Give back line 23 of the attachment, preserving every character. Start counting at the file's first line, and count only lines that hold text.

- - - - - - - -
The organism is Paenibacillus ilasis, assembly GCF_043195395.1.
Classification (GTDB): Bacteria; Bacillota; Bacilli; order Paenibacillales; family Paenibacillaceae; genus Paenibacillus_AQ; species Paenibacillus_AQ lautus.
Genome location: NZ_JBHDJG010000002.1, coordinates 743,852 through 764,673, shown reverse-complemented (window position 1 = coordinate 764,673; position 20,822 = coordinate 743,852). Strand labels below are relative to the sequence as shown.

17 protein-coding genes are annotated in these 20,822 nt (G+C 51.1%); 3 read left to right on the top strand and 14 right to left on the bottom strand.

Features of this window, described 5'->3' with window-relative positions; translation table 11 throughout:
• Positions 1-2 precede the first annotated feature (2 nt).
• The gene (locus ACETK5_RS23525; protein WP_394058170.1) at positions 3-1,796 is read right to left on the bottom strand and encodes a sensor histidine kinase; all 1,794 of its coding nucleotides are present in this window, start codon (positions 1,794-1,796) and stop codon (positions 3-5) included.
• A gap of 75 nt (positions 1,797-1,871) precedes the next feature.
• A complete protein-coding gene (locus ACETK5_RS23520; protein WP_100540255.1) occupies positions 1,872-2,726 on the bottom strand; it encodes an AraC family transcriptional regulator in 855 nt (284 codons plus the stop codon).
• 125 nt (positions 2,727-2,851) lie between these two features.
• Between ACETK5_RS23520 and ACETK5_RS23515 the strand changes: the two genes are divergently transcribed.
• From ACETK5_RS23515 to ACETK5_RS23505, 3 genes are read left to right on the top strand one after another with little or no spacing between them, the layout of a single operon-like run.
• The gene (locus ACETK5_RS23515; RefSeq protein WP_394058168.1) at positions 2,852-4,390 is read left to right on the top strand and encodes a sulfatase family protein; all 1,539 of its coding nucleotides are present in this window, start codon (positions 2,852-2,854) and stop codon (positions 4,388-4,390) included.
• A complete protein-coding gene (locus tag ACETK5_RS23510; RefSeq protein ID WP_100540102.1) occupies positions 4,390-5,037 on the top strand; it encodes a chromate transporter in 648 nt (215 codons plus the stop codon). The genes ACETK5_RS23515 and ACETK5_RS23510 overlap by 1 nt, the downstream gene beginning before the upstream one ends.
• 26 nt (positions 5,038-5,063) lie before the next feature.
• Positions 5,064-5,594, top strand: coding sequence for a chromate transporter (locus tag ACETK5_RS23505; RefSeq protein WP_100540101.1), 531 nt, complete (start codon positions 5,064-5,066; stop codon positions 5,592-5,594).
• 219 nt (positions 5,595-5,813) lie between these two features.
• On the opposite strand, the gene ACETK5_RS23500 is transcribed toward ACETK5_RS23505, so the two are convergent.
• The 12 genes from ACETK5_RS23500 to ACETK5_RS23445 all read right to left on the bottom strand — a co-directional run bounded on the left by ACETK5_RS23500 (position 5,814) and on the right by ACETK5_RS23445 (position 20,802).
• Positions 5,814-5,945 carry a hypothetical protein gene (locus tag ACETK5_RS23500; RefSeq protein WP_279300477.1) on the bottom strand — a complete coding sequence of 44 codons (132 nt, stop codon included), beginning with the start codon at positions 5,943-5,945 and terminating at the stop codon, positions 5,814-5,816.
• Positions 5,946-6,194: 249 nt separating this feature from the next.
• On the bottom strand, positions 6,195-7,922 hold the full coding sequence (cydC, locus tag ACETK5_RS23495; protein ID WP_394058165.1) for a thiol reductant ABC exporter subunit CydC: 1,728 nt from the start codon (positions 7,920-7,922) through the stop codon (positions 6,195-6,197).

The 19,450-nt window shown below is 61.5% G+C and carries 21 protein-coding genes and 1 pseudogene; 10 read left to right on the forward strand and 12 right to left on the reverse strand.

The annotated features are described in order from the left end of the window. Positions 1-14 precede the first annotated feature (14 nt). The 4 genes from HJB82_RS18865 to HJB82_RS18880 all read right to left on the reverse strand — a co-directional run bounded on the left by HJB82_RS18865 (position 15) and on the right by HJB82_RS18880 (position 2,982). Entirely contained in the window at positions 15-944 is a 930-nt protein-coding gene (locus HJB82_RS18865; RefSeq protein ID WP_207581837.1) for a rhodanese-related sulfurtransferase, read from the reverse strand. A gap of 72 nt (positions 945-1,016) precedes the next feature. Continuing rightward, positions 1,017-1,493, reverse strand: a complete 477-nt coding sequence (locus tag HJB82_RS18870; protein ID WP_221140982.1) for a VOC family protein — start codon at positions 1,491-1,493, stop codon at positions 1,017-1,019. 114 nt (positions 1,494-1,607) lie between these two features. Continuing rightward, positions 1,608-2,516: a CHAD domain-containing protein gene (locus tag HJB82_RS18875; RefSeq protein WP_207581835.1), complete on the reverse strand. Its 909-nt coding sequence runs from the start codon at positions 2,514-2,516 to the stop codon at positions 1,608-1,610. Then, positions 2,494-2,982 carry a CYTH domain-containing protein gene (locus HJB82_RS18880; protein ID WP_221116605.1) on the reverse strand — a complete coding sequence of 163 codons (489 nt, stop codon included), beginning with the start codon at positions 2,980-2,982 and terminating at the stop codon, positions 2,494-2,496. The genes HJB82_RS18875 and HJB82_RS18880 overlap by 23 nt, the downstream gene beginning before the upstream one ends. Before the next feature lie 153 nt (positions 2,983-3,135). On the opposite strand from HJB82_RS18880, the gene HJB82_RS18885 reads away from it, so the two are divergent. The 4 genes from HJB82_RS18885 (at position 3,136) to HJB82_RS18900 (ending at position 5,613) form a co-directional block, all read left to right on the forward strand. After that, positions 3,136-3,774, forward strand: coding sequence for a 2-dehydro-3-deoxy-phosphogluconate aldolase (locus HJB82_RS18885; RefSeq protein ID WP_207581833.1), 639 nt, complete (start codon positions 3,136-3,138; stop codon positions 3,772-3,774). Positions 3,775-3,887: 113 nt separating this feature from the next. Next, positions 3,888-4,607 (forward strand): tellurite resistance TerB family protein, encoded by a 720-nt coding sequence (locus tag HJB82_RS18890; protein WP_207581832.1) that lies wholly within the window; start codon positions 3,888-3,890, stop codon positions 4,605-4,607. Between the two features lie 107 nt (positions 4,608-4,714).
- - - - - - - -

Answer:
The 19,450-nt window shown below is 61.5% G+C and carries 21 protein-coding genes and 1 pseudogene; 10 read left to right on the forward strand and 12 right to left on the reverse strand.